A major trend in history over the last thirty years has been the shift away from books that dealt with The History of Country X or The History of the Such and Such War to books that try to relate multiple events to one another as well as the elaboration of areas of inquiry that span separate historical subjects. A major example of this trend is the rise of "Atlantic History" which seeks to relate what happened in the new world with events in the old world in a specific and non-specious manner. In American History, the most notable authors in this area are David Hackett Fischer and his seminal Albion's Seed as well as Bernard Bailyn.

The Rise and Fall of the Plantation Complex is a simple example of what I would call the "new atlantic history," written in an easy to read prose style that makes it accessible to anyone with an undergraduate level education. Curtin charts the rise of the Plantation complex in south America and the Caribbean with reference to the internal history of Africa, the settlement history of the New World, economic history and a heavy emphasis on demographics. It's a sophisticated, of the moment approach which undoubtably explains why the edition I read was the 13th edition of the 2nd printing (i.e. it's a hit.) Perhaps the success has something to do with the moderate length (200 pages) and almost total lack of foot notes- I'm guessing this book is an undergraduate staple in history departments on three different continents.
Zbr
Fantastic Book!
Malara
Despite being laced with annoying typos (this is from Cambridge Univ. Press?), I found the substance of the book to be most informative. The slave-labor sugar/cotton/tobacco plantation is a familar feature of early modern history, and is usually encountered in regional histories of, say, the Caribbean, or Brazil, or the United States. But this book traces the "plantation complex" from its beginnings in the eastern Mediterranean, on Cyprus, through its spread across the Atlantic, and its final last gasps in this century. People who are used to thinking of "slave plantations" exclusively in the context of the United States will be disappointed. For reasons explained by the author, his primary focus is on the sugar plantations of the New World--these tended to be purer examples of the phenomenon. He also spends a good deal of time analyzing the impact on African societies and economies; material which I found especially instructive. The account of the stepwise demise of slavery in Brazil was also very enlightening, especially how emancipation became an economic opportunity for entire classes of slaveholding plantation owners in the 1870's, similar to "mass layoffs" today. I think this book is crucial to understanding where the "New World" stands today--racially, economically and socially. You just have to ignore the typos.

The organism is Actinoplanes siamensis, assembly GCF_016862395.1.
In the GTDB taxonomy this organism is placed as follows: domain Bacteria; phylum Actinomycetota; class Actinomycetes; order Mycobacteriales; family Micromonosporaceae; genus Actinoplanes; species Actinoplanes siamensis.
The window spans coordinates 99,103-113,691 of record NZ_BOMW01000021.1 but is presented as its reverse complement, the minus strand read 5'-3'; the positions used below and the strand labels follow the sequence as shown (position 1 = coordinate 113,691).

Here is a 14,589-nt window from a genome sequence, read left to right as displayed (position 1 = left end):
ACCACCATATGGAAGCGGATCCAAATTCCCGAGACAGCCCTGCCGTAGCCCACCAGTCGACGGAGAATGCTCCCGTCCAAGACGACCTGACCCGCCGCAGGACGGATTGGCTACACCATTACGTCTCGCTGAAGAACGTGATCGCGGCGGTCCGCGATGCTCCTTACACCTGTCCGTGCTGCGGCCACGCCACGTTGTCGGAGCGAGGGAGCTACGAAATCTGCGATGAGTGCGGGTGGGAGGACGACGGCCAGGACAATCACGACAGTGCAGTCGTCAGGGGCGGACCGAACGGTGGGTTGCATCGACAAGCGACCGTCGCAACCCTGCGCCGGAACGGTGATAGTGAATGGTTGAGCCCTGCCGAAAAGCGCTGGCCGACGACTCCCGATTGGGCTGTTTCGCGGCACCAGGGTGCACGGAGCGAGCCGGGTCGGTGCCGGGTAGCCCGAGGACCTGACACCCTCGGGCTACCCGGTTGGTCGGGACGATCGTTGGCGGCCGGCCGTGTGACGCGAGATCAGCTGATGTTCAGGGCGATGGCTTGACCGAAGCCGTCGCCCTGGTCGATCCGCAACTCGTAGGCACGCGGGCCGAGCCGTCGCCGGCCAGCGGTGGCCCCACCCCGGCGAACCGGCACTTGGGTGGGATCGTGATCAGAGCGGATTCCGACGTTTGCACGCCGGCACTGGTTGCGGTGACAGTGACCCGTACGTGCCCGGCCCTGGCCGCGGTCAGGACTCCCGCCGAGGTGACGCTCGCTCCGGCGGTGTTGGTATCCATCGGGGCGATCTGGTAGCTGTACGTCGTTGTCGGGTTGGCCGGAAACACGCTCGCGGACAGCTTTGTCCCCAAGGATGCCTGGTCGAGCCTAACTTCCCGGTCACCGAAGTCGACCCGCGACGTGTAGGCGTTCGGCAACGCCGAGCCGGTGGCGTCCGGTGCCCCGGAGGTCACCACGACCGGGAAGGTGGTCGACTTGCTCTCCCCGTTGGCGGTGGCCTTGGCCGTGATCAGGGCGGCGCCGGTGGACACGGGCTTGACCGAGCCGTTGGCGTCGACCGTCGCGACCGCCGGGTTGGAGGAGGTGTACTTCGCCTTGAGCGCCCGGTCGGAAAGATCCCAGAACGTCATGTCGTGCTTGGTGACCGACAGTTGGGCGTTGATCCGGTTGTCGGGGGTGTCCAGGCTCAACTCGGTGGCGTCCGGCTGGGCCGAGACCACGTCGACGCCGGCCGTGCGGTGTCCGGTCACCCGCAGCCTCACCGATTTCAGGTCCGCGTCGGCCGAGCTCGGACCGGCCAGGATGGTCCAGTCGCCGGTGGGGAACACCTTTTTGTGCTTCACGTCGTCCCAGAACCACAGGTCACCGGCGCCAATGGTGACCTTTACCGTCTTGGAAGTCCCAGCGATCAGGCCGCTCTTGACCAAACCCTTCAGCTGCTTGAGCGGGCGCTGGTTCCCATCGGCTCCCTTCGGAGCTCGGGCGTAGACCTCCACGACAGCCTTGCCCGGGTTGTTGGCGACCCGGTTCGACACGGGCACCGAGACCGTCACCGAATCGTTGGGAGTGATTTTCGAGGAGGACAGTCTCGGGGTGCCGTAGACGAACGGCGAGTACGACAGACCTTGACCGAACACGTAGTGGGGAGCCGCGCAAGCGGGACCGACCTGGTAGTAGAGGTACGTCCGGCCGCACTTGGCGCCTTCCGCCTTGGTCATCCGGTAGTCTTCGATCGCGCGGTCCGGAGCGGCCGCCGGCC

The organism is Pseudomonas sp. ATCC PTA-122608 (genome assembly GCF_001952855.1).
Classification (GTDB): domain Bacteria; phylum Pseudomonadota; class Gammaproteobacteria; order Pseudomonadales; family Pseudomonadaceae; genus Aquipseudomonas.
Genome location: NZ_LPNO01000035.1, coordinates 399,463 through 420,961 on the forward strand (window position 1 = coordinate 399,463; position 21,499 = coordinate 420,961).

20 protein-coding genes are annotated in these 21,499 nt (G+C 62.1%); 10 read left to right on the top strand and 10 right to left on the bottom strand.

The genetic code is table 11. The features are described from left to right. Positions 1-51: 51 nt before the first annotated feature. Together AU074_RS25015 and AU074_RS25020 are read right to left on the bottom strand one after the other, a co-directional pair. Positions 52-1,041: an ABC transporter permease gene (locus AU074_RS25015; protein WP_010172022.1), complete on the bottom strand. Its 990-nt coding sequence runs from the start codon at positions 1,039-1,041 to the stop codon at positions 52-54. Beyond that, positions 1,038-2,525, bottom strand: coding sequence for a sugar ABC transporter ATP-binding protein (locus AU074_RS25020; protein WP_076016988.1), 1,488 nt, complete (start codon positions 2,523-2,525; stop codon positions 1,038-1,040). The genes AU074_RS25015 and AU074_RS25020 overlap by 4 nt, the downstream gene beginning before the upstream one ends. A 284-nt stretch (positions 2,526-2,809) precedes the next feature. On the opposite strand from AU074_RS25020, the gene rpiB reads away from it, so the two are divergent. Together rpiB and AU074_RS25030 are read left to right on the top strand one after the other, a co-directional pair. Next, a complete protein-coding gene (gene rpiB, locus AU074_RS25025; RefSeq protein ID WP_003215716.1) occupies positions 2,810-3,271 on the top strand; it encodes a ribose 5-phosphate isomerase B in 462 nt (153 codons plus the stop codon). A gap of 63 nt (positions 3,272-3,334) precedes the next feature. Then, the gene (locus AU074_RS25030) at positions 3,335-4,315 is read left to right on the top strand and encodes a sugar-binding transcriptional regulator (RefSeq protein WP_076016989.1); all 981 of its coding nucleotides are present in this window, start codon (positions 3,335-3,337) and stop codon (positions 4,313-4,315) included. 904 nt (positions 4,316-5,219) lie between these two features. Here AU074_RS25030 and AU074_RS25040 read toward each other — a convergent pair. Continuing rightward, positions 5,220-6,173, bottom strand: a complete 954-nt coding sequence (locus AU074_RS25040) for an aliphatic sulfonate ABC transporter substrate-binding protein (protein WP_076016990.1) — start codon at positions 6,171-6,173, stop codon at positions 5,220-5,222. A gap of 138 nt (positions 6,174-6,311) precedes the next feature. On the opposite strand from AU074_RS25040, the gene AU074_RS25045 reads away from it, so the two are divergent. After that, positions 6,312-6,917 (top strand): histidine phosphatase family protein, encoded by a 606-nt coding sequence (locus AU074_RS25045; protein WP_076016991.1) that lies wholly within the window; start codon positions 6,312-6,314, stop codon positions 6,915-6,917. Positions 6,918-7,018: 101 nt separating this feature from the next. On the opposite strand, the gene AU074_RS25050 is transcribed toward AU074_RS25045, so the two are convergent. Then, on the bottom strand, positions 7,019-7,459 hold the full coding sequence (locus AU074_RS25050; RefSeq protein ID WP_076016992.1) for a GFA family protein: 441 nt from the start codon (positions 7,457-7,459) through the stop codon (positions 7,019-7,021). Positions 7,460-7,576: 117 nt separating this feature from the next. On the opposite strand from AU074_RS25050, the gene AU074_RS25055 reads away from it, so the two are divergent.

heart of sky
Despite being laced with annoying typos (this is from Cambridge Univ. Press?), I found the substance of the book to be most informative. The slave-labor sugar/cotton/tobacco plantation is a familar feature of early modern history, and is usually encountered in regional histories of, say, the Caribbean, or Brazil, or the United States. But this book traces the "plantation complex" from its beginnings in the eastern Mediterranean, on Cyprus, through its spread across the Atlantic, to its final last gasps in this century. People who are used to thinking of "slave plantations" exclusively in the context of the United States will be disappointed. For reasons explained by the author, his primary focus is on the sugar plantations of the New World--these tended to be purer examples of the phenomenon. He also spends a good deal of time analyzing the impact on African societies and economies; material which I found especially instructive. The account of the stepwise demise of slavery in Brazil was also very enlightening, especially how emancipation became an economic opportunity for entire classes of slaveholding plantation owners in the 1870's, similar to "mass layoffs" today. I think this book is crucial to understanding where the "New World" stands today--racially, economically and socially. You just have to ignore the typos.